Index Sundays River Valley vegetable project grows sustainable livelihoods
Date Added: 20 May 2014

A project that started off eight years ago as an effort to remove litter and remove potholes in the small and poor community of Dunbrody, located between Sunland and Kirkwood in the Sundays River Valley, has evolved into a fledging vegetable garden venture with the aim of sustaining the local residents.

Originally established as a community job creation initiative by the Department of Transport, the project was transferred to the Department of Public Works and has since been supervised by Michael Viannie, Chief Project Officer in the Department in the Cacadu District and Chairman of the Sunday's River Development Forum.

"As time went on, I decided to include the aspect of agriculture into the project. The land that we are using for the project - measuring twenty hectares, was donated by local farmers, and we have also managed to secure funding from the Sustainable Rural Development Programme in the Eastern Cape (SURUDEC), via the Office of the Premier, which allowed us to put a fence up around the land," said Viannie.

In total, the project caters for 20 families from the Dunbrody community, each with their own allocated section in the garden, where they can grow vegetables organically.

"We have divided the land portion into two sections; one half is allocated for the families and the other half for the cooperative that we have created with the aim of selling our produce to generate a profit," explained Viannie.

Crops being grown include spinach, beetroot, cabbage, onions, carrots, tomatoes and mealies. The garden also supplies vegetables to the nearby Sacred Hearts Primary School as part of the school's feeding program. Viannie also said that the project has been warmly received by the community, businesses in the area as well as the local farming community.

"The surrounding farmers have provided us with the necessary water and we have also approached Permaculture South Africa to assist us with the layout of the area because we would like this project to set an example to the rest of the Cacadu District," described Viannie, adding that they are currently focusing on improving the garden and increasing the produce.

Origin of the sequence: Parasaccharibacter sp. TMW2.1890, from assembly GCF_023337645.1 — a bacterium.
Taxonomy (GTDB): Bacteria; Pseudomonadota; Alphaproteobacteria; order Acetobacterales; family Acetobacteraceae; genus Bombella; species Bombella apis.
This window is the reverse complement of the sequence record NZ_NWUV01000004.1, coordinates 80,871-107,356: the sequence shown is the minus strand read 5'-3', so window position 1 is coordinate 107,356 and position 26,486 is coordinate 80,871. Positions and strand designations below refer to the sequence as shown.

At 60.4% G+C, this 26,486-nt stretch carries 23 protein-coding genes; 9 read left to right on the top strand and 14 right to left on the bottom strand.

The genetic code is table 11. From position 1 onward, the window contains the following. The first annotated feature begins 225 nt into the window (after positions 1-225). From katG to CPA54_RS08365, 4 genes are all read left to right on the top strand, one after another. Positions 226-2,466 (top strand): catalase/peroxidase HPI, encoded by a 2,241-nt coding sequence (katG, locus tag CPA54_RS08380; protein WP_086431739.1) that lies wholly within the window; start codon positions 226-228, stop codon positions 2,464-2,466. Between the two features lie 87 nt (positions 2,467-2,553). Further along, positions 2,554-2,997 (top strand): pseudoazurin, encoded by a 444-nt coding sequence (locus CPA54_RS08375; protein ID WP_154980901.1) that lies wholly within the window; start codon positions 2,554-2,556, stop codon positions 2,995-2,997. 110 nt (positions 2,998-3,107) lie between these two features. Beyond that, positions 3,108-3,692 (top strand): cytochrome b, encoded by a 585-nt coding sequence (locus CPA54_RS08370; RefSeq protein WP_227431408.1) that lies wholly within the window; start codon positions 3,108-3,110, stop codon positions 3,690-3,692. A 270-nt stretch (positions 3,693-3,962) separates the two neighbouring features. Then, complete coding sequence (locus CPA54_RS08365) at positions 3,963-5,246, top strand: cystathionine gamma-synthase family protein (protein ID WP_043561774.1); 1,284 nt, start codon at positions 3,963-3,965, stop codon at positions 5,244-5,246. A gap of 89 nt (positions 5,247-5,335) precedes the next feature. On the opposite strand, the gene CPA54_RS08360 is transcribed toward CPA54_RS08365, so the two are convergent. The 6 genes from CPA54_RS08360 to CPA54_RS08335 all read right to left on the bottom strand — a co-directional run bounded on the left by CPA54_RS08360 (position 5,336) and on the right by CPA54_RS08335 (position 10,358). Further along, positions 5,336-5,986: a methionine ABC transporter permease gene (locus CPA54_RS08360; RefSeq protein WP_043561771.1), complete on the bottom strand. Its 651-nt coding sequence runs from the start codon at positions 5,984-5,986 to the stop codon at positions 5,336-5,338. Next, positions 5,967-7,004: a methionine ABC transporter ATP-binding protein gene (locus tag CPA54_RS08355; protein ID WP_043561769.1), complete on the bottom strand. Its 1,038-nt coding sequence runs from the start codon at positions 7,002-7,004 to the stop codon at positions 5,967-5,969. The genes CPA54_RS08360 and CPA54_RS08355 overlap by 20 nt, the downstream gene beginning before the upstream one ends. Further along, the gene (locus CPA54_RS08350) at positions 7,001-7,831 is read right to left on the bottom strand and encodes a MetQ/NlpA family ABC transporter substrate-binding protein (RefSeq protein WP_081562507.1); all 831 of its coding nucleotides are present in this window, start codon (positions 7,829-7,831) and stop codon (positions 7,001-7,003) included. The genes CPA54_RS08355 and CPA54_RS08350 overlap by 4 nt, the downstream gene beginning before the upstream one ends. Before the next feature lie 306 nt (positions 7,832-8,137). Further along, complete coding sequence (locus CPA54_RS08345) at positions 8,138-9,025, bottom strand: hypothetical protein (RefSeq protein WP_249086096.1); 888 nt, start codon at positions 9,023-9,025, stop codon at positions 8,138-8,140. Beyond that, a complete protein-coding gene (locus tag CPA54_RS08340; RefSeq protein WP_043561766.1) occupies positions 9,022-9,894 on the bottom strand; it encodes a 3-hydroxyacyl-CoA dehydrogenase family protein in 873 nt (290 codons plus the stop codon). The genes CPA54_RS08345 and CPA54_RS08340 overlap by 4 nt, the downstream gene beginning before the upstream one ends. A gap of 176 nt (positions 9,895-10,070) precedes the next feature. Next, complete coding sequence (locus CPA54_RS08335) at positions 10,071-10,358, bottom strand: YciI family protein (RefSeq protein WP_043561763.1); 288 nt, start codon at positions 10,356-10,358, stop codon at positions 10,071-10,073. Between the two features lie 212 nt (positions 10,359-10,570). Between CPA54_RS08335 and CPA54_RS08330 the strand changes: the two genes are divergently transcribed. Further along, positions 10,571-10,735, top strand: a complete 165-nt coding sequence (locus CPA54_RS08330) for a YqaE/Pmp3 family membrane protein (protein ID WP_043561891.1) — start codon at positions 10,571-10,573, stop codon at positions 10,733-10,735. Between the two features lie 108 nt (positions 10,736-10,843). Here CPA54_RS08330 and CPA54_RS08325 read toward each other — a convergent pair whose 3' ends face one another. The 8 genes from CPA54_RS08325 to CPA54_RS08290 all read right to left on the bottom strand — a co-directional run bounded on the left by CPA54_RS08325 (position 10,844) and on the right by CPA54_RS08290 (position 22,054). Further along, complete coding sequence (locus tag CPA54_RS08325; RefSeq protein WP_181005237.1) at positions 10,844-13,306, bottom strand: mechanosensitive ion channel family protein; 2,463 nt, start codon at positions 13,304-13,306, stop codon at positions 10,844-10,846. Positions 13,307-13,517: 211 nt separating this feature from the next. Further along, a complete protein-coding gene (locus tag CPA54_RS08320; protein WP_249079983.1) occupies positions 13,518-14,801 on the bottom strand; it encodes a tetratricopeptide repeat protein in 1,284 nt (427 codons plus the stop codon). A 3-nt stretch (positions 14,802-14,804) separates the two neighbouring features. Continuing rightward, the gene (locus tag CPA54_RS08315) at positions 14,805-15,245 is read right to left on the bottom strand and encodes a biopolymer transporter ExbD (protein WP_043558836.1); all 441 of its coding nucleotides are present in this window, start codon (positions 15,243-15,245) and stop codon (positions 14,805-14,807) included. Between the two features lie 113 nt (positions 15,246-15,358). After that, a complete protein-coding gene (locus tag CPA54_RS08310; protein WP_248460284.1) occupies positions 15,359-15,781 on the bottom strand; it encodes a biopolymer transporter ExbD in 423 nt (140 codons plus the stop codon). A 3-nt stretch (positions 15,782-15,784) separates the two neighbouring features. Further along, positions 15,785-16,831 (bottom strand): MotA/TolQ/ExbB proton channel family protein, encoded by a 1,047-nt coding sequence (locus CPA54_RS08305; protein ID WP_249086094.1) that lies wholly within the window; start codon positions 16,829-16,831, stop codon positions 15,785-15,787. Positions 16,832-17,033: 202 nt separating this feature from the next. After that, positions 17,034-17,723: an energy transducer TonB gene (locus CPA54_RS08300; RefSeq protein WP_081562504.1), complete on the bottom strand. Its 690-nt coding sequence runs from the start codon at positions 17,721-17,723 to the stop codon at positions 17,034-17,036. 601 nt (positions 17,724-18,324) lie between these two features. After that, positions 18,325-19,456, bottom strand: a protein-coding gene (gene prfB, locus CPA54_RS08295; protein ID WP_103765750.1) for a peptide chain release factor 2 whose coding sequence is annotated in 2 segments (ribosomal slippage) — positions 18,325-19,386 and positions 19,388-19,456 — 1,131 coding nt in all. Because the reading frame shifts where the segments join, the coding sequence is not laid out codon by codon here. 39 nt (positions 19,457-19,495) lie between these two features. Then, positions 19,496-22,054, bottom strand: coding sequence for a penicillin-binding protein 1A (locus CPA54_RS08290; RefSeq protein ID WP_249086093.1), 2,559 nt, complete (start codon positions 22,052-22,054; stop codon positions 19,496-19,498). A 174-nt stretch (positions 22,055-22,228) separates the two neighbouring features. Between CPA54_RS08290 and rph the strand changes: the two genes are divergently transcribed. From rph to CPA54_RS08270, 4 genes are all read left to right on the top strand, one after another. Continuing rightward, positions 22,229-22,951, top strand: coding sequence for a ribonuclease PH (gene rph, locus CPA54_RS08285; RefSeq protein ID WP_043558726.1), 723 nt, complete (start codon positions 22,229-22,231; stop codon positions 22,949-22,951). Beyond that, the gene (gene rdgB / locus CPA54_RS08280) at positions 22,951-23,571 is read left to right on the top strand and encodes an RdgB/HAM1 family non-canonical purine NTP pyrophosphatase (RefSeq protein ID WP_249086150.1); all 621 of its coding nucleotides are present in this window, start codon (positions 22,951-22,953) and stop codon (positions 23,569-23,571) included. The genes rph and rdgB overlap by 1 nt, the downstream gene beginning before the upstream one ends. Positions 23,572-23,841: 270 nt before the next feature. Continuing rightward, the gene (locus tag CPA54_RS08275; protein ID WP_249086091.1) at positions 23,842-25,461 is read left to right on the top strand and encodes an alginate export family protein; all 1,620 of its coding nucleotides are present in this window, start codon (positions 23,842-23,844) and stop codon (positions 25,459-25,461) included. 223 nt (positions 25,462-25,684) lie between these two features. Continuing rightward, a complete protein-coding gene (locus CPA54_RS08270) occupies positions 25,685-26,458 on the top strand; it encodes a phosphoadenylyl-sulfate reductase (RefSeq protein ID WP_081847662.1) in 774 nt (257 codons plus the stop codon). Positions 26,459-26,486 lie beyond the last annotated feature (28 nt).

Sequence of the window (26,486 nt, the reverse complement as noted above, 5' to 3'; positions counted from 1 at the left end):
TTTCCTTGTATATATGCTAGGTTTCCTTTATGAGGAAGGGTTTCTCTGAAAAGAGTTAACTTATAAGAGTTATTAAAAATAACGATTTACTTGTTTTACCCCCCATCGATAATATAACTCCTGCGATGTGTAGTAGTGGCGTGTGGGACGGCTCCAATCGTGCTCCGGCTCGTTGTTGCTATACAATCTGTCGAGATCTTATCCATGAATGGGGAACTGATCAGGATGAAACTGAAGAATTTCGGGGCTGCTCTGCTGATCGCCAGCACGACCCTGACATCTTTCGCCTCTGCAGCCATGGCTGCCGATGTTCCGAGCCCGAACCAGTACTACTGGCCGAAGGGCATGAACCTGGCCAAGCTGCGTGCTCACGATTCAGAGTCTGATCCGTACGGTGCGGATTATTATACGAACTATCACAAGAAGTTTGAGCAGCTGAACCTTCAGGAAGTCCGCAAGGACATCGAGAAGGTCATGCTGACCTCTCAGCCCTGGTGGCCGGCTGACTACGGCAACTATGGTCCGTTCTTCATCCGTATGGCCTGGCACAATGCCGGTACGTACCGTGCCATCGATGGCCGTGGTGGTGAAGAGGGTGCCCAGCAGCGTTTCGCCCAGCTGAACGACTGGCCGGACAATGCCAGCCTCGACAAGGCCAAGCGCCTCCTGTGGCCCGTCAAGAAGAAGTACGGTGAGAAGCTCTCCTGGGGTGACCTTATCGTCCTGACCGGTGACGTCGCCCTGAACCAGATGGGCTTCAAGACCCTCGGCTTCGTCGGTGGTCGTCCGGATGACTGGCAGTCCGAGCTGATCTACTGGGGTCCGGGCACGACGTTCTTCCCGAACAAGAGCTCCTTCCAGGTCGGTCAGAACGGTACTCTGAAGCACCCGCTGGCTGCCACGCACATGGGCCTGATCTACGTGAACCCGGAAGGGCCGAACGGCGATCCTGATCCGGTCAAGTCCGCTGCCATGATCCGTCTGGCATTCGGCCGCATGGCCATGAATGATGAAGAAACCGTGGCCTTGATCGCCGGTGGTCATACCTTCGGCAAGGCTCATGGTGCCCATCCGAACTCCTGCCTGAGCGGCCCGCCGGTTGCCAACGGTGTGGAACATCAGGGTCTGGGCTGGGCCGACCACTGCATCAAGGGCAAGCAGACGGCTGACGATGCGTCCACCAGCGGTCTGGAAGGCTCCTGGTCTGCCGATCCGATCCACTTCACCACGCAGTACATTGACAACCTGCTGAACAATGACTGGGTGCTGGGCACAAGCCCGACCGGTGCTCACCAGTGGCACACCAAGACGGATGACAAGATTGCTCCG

He said that they are still involved in the community clean-up initiative and are using it to compliment the gardening project. "We continue to pick up litter, which is then separated into paper, plastic, tins and bottles. We use paper as compost for the garden, while the rest is sent for recycling," stated Viannie.

Since water is a challenge for them, he said that they approached Permaculture South Africa to assist with harvesting rainwater for irrigation.

"At the moment we need more water and a proper irrigation system. Since water supply to this area is unreliable, the water that has been supplied to us by the farmers for the project is sometimes used by the members at their homes, despite it being unsuitable for human consumption," said Viannie.

He appealed to other stakeholders to come to their aid. "We want the Department of Agriculture as well as the Department of Land Affairs to come to the party and help us in transforming this area through agriculture.

"We also called upon the Department of Human Settlements to help with the relocation of three homes, which would allow us to expand our garden project.The local farmers are willing to lend their land to us, but without further funding we will not be able to realize our dream of a successful agri-village," concluded Viannie.